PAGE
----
His solution: Create a designated place for gambling far enough away from schools and homes.Preliminary plans presented to Florida City by Romanik’s group in June call for a 30,000-square-foot building to house the jai-alai fronton, as well as the card room and video gambling machines. The mayor said it might open as soon as next year. A second phase could come later with a quarter horse track.
Florida City officials were told that the project would create between 150 and 200 jobs during construction. The card room and jai-alai fronton would yield between 75 and 100 jobs, with another 30 jobs in a video game arcade, Wallace said. Romanik’s group told city officials the facility would be assessed at about $15 million after the initial construction.
Wallace is waiting for Romanik’s group to request site plan approval after it secures the appropriate permit.
“The ball is in their court to come back to us with a plan of what they want to do,” Wallace said. “We’re expecting to see a site plan in the next month or two.”
Romanik last week declined to discuss details of his Florida City plan but said he remains confident of the region’s potential to support gambling.
“I think it’s a great location,” he said. “There are two million people driving by there every year on their way to the Keys. It’s an activity that people in that area have shown they would enjoy.”
One relatively swift path to a parimutuel license would be a partnership with an operator holding an unused permit. At least a half dozen have been issued but are not yet active, according to state records and industry sources.
Among those are recently issued “summer’’ jai-alai permits that Magic City Casino lawyers and others have obtained based on a loophole in a 1980 state gambling law. The provision allowed the facility with the lowest annual volume of bets to seek an additional jai-alai permit for use during summer months. Such permits can be used to construct a jai-alai fronton and poker room anywhere in the county in which it is issued.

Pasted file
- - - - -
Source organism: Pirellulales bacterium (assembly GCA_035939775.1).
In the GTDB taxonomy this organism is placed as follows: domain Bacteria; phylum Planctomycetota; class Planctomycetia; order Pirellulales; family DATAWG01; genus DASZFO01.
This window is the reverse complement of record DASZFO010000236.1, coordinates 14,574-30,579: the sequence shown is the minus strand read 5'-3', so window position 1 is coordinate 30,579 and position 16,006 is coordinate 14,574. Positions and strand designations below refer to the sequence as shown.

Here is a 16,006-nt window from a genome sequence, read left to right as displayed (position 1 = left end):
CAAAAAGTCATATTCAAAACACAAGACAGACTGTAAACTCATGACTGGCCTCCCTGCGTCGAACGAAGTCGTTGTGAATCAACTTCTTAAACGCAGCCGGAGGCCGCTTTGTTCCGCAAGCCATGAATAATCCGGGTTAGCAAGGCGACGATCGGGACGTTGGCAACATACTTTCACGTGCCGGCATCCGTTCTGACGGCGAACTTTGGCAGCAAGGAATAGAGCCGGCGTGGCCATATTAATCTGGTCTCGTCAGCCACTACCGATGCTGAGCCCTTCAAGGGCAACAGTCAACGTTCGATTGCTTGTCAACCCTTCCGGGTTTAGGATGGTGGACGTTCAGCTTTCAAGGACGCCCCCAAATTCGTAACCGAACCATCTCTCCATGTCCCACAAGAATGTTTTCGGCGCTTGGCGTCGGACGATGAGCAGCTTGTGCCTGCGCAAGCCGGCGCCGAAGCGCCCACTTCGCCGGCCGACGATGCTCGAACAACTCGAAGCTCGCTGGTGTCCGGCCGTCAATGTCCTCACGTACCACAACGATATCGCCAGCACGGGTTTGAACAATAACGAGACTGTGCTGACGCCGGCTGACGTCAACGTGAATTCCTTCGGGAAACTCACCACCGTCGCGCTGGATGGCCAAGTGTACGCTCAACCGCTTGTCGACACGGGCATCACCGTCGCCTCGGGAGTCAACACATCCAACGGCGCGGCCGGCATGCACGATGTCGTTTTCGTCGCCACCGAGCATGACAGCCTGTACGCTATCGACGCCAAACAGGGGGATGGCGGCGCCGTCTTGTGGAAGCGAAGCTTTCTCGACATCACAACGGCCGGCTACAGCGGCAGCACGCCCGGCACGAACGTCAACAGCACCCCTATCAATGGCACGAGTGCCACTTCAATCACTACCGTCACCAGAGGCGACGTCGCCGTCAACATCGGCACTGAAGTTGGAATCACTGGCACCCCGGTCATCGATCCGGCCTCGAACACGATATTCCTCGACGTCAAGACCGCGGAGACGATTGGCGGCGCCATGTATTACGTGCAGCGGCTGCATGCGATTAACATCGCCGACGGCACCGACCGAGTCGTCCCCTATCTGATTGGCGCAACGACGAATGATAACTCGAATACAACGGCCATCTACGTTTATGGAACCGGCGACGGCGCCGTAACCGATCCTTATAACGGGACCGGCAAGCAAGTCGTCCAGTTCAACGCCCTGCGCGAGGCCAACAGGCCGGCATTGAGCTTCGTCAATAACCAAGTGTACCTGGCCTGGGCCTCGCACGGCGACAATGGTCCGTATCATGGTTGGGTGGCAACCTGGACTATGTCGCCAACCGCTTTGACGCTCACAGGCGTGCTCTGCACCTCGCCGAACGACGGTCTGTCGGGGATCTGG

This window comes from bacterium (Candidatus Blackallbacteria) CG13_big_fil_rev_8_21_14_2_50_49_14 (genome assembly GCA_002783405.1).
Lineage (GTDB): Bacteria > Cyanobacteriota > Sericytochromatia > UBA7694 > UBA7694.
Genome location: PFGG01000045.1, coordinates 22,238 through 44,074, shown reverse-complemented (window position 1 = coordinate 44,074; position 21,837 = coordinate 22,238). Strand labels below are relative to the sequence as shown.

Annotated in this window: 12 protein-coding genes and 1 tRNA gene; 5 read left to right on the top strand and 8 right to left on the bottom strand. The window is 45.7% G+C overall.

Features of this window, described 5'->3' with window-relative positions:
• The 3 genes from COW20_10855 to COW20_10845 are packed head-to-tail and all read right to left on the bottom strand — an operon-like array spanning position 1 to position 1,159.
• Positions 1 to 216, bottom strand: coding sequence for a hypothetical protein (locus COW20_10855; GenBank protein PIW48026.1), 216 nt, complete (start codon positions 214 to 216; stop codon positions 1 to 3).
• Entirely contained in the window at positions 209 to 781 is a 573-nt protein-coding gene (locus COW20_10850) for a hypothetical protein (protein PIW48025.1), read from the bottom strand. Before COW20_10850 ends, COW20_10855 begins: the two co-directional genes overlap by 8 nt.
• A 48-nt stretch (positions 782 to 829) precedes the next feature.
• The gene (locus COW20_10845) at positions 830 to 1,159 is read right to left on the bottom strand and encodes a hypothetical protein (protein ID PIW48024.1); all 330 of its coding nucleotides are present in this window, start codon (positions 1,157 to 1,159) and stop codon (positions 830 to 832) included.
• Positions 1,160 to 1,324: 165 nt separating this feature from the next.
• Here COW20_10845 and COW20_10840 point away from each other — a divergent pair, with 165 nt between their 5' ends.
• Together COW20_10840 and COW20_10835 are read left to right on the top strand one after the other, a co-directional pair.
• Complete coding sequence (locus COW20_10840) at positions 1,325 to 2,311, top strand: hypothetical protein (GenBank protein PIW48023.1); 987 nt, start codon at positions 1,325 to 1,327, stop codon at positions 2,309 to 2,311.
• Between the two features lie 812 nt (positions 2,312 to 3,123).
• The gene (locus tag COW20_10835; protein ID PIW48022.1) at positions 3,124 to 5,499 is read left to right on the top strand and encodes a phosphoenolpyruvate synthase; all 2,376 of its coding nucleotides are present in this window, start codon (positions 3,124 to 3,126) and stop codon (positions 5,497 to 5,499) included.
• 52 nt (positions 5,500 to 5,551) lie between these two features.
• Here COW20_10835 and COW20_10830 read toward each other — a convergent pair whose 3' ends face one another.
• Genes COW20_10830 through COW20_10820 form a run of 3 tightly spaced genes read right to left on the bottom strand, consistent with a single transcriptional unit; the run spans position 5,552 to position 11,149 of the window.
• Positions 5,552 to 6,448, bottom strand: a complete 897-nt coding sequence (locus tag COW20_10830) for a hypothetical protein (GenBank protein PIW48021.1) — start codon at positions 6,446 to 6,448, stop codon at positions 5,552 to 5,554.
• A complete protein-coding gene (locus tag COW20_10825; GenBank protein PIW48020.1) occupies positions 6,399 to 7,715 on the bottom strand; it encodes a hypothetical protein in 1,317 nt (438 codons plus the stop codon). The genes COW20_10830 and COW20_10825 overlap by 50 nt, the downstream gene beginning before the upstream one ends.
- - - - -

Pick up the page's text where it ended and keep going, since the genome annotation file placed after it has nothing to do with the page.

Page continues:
“Dave Romanik has spoken to anybody and everybody with a permit,” said Isadore Havenick, vice president of government affairs for Magic City Casino in Miami, which has two unused jai-alai permits. “There are a lot more permits in Miami-Dade and Broward than there are facilities.”
Havenick says while his family has considered partnering with Romanik in Florida City, they don’t expect to make any commitments in the near future.
“He’s not the only person we’re talking to,” Havenick said. “But we’re really waiting to see what’s going to happen in the Legislature.”
If Romanik continues his efforts to secure a quarter horse permit for Florida City, he will face opposition from leading horse industry groups.
The Florida Quarter Horse Racing Association and others are fighting the state’s decision to issue a permit for barrel racing to Gretna Racing, a company in which Romanik is a partner. The horse-racing industry argues that barrel racing is not a parimutuel sport.
Horse-racing leaders fear that Romanik is trying to bring the Gretna model to Florida City, which dramatically cuts both the costs and payouts associated with racing.
“This is just a get-rich-quick scheme,” said Kent Stirling, executive director of the Florida Horsemen’s Benevolent and Protective Association. “It could lead to the downfall of the thoroughbred industry. We’re fighting this tooth and nail because it’s our future.”